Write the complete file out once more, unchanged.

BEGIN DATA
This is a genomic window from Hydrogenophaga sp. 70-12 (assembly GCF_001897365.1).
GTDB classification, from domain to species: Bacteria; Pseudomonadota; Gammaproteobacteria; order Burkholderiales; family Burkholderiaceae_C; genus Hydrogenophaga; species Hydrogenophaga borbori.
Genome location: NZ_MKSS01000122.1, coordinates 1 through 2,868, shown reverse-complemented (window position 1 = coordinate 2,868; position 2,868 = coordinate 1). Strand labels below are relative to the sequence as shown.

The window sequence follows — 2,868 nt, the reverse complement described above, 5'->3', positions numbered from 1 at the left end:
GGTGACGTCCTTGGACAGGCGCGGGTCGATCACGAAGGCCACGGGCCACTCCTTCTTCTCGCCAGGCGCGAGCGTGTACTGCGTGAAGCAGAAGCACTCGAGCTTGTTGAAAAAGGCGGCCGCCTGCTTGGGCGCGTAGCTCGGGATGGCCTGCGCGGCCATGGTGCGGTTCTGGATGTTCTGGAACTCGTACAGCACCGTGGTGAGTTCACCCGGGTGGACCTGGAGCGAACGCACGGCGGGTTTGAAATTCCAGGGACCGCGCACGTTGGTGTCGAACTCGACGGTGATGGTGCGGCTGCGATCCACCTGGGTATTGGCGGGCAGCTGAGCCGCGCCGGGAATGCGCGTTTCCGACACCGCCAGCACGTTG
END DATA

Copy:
This is a genomic window from Hydrogenophaga sp. 70-12 (assembly GCF_001897365.1).
GTDB classification, from domain to species: Bacteria; Pseudomonadota; Gammaproteobacteria; order Burkholderiales; family Burkholderiaceae_C; genus Hydrogenophaga; species Hydrogenophaga borbori.
Genome location: NZ_MKSS01000122.1, coordinates 1 through 2,868, shown reverse-complemented (window position 1 = coordinate 2,868; position 2,868 = coordinate 1). Strand labels below are relative to the sequence as shown.

The window sequence follows — 2,868 nt, the reverse complement described above, 5'->3', positions numbered from 1 at the left end:
GGTGACGTCCTTGGACAGGCGCGGGTCGATCACGAAGGCCACGGGCCACTCCTTCTTCTCGCCAGGCGCGAGCGTGTACTGCGTGAAGCAGAAGCACTCGAGCTTGTTGAAAAAGGCGGCCGCCTGCTTGGGCGCGTAGCTCGGGATGGCCTGCGCGGCCATGGTGCGGTTCTGGATGTTCTGGAACTCGTACAGCACCGTGGTGAGTTCACCCGGGTGGACCTGGAGCGAACGCACGGCGGGTTTGAAATTCCAGGGACCGCGCACGTTGGTGTCGAACTCGACGGTGATGGTGCGGCTGCGATCCACCTGGGTATTGGCGGGCAGCTGAGCCGCGCCGGGAATGCGCGTTTCCGACACCGCCAGCACGTTG